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Topic: Simple random number generator?
Replies: 24   Last Post: Jan 7, 2013 10:52 AM

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Michael Press

Posts: 2,115
Registered: 12/26/06
Re: Simple random number generator?
Posted: Dec 20, 2012 2:57 AM
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In article <bSIAPAVdf2zQFwgK@invalid.uk.co.demon.merlyn.invalid>,
Dr J R Stockton <reply1251@merlyn.demon.co.uk.invalid> wrote:

> In sci.math message <rubrum-0653B8.15431416122012@news.albasani.net>,
> Sun, 16 Dec 2012 15:43:20, Michael Press <rubrum@pacbell.net> posted:
>

> >In article <slrnkcsl5f.3ro.hrubin@skew.stat.purdue.edu>,
> > Herman Rubin <hrubin@skew.stat.purdue.edu> wrote:
> >

> >> On 2012-12-15, Michael Press <rubrum@pacbell.net> wrote:
> >> > In article <OjcVDZPLshyQFw5g@invalid.uk.co.demon.merlyn.invalid>,
> >> > Dr J R Stockton <reply1250@merlyn.demon.co.uk.invalid> wrote:

> >>
> >> >> In sci.math message <rubrum-471E53.18462311122012@news.albasani.net>,
> >> >> Tue, 11 Dec 2012 18:46:23, Michael Press <rubrum@pacbell.net> posted:

> >>
> >>

> >> >> >I do not see how quantum effects can be used to generate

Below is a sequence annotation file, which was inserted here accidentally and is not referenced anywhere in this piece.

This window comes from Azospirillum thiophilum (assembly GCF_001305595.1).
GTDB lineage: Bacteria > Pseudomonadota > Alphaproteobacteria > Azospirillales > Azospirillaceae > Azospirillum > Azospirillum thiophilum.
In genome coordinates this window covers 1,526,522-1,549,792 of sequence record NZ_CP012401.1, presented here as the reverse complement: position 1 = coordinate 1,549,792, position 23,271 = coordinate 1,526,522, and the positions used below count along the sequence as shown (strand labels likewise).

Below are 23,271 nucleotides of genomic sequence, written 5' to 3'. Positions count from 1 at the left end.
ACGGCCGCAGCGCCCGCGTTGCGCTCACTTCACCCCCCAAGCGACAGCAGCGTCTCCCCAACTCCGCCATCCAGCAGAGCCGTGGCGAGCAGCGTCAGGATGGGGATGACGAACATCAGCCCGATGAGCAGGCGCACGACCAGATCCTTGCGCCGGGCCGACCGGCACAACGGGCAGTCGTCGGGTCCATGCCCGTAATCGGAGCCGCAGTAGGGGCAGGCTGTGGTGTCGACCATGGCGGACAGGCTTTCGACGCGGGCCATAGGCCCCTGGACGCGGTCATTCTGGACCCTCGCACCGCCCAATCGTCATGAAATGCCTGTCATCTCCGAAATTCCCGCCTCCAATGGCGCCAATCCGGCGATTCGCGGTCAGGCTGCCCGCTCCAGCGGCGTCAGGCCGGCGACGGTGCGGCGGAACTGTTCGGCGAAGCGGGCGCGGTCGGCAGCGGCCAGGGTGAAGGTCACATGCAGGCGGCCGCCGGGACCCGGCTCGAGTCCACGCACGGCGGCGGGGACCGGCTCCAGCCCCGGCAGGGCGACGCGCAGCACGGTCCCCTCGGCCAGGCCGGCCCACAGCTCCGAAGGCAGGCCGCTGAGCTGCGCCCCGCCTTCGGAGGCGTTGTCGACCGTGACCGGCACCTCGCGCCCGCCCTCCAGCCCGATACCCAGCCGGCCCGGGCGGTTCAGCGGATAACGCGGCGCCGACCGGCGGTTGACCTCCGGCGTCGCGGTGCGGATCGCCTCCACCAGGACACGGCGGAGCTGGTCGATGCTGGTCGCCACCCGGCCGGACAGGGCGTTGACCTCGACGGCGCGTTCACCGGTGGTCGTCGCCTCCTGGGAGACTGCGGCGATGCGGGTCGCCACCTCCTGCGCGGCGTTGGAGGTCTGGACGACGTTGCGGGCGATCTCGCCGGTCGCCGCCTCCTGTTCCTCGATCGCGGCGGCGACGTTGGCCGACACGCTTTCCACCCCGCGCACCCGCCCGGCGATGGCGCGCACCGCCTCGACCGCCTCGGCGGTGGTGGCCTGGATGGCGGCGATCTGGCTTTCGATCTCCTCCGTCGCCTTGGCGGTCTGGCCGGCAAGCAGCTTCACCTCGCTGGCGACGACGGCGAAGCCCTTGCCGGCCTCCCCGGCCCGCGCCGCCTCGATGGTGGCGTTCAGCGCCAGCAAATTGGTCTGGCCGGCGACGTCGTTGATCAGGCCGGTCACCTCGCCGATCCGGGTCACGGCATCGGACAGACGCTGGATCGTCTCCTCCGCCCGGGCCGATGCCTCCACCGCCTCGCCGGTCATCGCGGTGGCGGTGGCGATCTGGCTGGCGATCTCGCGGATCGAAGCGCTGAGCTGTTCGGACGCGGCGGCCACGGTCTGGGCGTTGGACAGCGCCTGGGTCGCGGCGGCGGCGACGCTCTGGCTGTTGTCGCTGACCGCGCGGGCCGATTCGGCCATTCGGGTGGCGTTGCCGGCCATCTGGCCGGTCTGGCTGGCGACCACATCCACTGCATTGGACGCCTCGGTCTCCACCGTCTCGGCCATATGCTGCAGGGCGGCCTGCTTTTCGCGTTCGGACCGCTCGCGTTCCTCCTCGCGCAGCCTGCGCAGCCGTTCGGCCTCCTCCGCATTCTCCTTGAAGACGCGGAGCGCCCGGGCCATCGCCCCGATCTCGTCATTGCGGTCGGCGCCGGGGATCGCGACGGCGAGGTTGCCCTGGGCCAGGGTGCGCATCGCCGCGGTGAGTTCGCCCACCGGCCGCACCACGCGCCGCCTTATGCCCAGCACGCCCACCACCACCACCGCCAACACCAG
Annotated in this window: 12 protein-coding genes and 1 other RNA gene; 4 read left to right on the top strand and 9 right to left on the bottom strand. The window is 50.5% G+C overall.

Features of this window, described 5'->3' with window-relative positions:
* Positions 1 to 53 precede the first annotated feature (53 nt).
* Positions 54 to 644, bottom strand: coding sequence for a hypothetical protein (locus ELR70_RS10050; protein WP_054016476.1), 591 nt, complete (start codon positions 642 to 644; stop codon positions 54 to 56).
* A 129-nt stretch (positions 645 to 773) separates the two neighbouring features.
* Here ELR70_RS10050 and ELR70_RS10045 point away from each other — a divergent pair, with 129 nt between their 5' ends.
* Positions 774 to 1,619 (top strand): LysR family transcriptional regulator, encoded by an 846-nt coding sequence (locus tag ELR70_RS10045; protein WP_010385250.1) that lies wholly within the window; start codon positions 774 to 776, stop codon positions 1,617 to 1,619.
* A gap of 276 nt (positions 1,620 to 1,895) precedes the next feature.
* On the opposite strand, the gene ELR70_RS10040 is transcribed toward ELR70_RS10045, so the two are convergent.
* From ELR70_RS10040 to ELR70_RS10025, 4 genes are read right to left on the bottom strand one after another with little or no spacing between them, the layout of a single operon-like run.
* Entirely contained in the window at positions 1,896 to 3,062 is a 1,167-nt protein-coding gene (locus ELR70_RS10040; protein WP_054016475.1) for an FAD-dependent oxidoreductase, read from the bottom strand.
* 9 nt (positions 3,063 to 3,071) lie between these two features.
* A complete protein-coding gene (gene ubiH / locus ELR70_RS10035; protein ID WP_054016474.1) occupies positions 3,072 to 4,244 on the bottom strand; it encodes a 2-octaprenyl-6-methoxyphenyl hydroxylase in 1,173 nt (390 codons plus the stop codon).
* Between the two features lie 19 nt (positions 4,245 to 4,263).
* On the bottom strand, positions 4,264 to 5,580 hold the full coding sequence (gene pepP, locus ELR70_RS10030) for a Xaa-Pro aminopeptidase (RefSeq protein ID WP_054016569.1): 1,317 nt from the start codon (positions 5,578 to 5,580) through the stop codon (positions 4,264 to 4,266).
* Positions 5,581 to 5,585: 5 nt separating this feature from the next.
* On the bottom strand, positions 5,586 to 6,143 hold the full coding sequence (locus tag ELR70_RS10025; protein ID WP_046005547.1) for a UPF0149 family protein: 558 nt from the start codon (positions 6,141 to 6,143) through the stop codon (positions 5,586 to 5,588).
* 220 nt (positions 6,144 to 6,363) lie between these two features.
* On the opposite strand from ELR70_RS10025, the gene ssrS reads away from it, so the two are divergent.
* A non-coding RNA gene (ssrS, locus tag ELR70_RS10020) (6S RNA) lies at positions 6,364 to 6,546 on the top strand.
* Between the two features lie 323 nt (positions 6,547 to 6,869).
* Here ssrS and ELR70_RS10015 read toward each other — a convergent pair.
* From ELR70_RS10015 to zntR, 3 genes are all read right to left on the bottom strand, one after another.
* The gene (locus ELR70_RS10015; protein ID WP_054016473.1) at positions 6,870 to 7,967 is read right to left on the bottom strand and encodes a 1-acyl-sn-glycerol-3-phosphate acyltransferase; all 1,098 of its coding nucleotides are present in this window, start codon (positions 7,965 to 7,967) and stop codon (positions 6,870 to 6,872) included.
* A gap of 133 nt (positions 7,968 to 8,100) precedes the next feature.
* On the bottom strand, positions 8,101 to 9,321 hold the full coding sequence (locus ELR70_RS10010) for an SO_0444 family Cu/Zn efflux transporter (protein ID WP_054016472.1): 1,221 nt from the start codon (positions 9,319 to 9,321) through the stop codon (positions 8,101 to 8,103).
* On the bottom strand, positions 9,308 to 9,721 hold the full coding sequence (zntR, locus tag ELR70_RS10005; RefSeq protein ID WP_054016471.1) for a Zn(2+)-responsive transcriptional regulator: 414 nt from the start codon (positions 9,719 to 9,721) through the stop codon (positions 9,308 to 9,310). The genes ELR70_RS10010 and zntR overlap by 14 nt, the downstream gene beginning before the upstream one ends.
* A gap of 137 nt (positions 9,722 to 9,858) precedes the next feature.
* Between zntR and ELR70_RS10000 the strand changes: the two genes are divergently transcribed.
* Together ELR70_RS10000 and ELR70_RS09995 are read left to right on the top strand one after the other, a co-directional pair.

> >> >> >random sequences.

> >>
> >> >> Radioactive decay is due to quantum effects, and there is a fixed
> >> >> probability for each atom to decay in the next time interval.

> >>
> >> > From what does the unpredictability of radioactive decay arise?
> >>
> >> From the assumption that the atoms decay in a random manner. This
> >> gives unpredictability. The other quantum assumptions say that
> >> the decays of the various atoms are independent, and that the
> >> decay is at an exponential rate.

>
> I think the last bit is a consequence in agreement with observation,
> rather than an assumption. Ask me long enough ago, and I could in
> principle raise the matter with PAMD himself.
>

> >> The msin assumption in this is that the probability that an
> >> atom which has not decayed by time T will still have a probability
> >> of decay between T and U which is independent of anything which has
> >> happened before time T, and only depends on U-T.

>
> >I am asking for the basis of the unpredictability
> >in physical theory. Assuming it is random is to
> >beg the question.
> >
> >I hold that the wave theory of matter does not
> >predict random occurrences.

>
> Little can be done about ignorance of such profundity. You reject the
> mainstream physics of the last 85 years or thereabouts.


Just answer what I ask.
This is science, not religion.

--
Michael Press



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